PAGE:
Electronic Thesis and Dissertation Repository


Doctor of Philosophy




Dr. Fred Longstaffe


Late Quaternary histories are investigated here for sediment cores from Lakes Huron and Michigan, using the oxygen- and carbon-isotope compositions of biogenic carbonates and the oxygen- and hydrogen-isotope compositions of porewater. Age models for these cores are based on sedimentological information, and where possible, radiocarbon and pollen dates. The Michigan Basin cores provide a thick record of the late Pleistocene, whereas the Huron Basin cores primarily record Holocene deposition. Taken together, the histories recorded in biogenic carbonates from these sediments provide a clear account of lakewater isotopic changes – and their significance – over much of the history of the Great Lakes Basin.

Biogenic carbonates, and ostracodes in particular, serve as excellent recorders of lakewater δ18O values. Modern specimens from Lake Huron have been used to assess non-equilibrium oxygen- and carbon-isotope fractionation effects during shell formation within this setting. This information provides improved ability to calculate the oxygen-isotopic compositions of paleolakewater using fossil biogenic carbonates from the cores. The fossil shell compositions indicate intervals characterized by low δ18O meltwater originating from the retreating Laurentide Ice Sheet and/or associated proglacial lakes, and periods dominated by higher δ18O water that are more reflective of regional precipitation, runoff and climatic conditions. Differences in the oxygen- and carbon-isotope compositions of deep- versus shallower-water ostracode species in the Michigan Basin cores suggest isotopic stratification of its lakewater during the late Pleistocene. Results for previously unstudied parts of the Huron Basin suggest that sub-basins acquired different oxygen-isotope compositions during periods of very low lake levels, reflecting different water sources and/or different conditions at such times. Early Holocene influxes of glacial meltwater into the Huron Basin, and to a lesser extent the Michigan Basin, correlate with major global climate perturbations that were likely triggered by release of large volumes of glacial meltwater into the Arctic and/or North Atlantic Oceans.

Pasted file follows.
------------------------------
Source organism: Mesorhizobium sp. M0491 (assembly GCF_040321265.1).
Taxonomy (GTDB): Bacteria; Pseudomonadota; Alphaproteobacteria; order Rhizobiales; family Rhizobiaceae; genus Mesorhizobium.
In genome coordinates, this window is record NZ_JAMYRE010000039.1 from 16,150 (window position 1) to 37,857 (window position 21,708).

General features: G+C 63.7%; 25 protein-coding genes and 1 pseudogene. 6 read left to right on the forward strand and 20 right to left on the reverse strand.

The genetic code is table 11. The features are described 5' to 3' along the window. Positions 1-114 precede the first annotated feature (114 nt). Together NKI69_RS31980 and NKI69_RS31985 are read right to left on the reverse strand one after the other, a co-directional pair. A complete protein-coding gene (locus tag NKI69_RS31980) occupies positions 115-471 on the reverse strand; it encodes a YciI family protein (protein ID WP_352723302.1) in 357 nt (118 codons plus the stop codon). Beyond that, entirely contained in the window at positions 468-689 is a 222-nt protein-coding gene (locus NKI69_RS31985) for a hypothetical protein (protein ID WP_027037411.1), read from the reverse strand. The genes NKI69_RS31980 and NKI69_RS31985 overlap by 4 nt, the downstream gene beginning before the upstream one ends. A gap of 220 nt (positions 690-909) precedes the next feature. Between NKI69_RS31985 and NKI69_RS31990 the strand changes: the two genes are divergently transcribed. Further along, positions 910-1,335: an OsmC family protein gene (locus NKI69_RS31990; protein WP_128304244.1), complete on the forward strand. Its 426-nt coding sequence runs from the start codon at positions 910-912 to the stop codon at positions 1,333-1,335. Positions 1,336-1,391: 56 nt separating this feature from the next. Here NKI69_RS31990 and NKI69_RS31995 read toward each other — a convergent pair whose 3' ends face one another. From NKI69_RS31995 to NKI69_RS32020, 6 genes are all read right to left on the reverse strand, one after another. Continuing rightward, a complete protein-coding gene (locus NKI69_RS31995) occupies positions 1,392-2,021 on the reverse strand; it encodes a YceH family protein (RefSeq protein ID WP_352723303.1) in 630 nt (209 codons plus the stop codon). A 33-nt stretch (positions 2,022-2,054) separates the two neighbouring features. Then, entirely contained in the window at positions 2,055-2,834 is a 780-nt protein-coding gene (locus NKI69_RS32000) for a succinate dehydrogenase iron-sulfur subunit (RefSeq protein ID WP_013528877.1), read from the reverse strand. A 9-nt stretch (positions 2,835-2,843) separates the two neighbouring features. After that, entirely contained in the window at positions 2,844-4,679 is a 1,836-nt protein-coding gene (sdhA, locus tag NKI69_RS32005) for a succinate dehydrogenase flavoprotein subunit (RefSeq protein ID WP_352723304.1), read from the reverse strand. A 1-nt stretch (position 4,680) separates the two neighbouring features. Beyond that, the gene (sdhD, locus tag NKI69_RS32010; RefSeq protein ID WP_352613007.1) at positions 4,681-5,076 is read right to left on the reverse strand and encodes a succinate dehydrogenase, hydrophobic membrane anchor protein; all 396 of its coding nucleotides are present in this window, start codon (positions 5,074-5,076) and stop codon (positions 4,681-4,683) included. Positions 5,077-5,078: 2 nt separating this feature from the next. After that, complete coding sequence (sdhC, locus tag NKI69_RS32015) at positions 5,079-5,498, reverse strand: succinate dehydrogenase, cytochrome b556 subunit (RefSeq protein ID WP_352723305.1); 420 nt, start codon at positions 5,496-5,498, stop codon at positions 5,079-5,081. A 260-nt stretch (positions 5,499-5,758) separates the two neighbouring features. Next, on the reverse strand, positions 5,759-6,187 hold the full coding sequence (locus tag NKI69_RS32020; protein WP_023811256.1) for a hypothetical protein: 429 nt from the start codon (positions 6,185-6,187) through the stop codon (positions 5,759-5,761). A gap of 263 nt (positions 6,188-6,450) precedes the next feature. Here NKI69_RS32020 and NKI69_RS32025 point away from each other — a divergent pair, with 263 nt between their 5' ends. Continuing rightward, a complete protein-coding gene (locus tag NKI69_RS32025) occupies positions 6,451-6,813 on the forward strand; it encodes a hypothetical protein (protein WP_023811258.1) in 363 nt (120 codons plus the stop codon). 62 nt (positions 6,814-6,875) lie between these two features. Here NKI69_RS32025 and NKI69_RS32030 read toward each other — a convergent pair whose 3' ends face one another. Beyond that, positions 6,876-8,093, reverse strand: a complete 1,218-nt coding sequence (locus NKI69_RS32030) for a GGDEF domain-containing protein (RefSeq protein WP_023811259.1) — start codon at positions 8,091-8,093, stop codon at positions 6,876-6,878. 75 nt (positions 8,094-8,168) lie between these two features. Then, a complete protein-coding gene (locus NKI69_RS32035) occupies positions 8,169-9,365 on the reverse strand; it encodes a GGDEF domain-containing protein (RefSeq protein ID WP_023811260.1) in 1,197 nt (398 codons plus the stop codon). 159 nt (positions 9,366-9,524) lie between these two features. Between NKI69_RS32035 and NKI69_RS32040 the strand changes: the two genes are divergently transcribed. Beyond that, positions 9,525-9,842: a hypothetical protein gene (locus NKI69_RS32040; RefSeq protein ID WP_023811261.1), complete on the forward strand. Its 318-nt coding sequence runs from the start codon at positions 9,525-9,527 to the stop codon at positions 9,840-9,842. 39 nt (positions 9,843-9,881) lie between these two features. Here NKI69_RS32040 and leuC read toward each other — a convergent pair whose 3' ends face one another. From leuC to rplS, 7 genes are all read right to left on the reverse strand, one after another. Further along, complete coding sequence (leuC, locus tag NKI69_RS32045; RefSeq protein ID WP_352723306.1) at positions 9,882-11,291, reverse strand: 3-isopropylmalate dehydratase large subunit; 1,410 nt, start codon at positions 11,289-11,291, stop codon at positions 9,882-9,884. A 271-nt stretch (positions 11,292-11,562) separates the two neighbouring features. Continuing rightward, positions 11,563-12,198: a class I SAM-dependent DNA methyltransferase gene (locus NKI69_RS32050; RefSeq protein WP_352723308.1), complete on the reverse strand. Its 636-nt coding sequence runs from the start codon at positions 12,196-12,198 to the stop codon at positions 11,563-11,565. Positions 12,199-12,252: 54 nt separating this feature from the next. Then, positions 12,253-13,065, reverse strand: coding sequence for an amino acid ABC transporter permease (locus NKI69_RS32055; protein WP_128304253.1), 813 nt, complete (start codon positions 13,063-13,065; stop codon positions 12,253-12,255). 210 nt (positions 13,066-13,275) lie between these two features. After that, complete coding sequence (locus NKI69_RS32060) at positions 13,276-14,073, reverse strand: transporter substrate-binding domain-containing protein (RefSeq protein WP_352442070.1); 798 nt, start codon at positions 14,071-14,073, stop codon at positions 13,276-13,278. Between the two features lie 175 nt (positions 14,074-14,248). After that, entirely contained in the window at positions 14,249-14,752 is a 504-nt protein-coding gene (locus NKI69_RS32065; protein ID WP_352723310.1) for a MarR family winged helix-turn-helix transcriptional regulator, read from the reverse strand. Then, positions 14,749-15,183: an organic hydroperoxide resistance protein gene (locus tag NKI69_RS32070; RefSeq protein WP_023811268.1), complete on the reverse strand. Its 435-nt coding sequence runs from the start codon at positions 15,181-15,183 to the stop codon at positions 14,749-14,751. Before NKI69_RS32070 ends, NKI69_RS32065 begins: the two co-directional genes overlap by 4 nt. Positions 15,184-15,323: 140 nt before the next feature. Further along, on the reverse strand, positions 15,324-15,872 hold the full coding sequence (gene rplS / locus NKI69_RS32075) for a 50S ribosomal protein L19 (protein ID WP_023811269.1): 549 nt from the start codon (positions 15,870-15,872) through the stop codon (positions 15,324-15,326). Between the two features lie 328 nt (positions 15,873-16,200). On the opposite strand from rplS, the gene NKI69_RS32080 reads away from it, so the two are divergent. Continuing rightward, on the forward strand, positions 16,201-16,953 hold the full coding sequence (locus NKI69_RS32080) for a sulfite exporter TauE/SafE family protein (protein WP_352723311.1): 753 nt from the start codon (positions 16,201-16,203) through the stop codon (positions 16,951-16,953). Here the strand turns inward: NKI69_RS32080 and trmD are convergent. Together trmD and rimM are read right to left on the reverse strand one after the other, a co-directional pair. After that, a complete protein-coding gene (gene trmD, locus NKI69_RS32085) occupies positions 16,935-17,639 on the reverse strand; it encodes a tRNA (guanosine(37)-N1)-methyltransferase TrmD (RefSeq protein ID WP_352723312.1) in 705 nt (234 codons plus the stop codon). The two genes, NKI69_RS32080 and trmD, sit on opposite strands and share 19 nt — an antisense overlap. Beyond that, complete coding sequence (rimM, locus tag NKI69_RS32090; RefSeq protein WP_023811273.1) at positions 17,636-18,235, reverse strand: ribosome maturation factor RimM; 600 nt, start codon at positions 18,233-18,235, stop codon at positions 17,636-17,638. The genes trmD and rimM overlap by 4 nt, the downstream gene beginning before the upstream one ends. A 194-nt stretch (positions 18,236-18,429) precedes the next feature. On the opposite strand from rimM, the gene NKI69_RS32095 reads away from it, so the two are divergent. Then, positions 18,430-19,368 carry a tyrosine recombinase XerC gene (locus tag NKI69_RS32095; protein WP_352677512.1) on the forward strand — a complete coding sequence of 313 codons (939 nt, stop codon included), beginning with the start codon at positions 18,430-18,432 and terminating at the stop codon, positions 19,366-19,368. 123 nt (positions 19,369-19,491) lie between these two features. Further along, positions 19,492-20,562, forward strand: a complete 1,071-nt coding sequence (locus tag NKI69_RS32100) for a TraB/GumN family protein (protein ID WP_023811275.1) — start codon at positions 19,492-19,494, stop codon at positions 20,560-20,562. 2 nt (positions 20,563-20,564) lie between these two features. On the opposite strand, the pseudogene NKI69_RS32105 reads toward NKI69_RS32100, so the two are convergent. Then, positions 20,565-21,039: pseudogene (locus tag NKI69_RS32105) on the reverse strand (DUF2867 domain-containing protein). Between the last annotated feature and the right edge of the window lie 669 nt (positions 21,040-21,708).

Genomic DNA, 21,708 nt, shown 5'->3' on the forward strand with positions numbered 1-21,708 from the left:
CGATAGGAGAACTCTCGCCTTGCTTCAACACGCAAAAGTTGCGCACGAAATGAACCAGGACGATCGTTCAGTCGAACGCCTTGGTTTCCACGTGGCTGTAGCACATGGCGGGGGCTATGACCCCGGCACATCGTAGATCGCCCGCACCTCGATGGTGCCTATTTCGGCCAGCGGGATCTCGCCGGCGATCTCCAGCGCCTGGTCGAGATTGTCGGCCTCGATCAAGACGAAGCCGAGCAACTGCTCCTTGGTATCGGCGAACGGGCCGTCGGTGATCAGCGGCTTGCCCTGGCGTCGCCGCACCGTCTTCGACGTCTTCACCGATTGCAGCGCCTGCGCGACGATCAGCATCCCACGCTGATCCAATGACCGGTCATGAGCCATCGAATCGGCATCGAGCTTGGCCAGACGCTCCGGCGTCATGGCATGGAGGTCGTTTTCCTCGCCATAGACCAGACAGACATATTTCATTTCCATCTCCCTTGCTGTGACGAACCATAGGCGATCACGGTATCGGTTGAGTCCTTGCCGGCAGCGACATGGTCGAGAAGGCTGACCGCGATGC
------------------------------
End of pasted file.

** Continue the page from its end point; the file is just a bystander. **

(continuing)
Porewater did not preserve original lakewater δ18O and δD values. These compositions are largely controlled by downward diffusion of modern lakewater.

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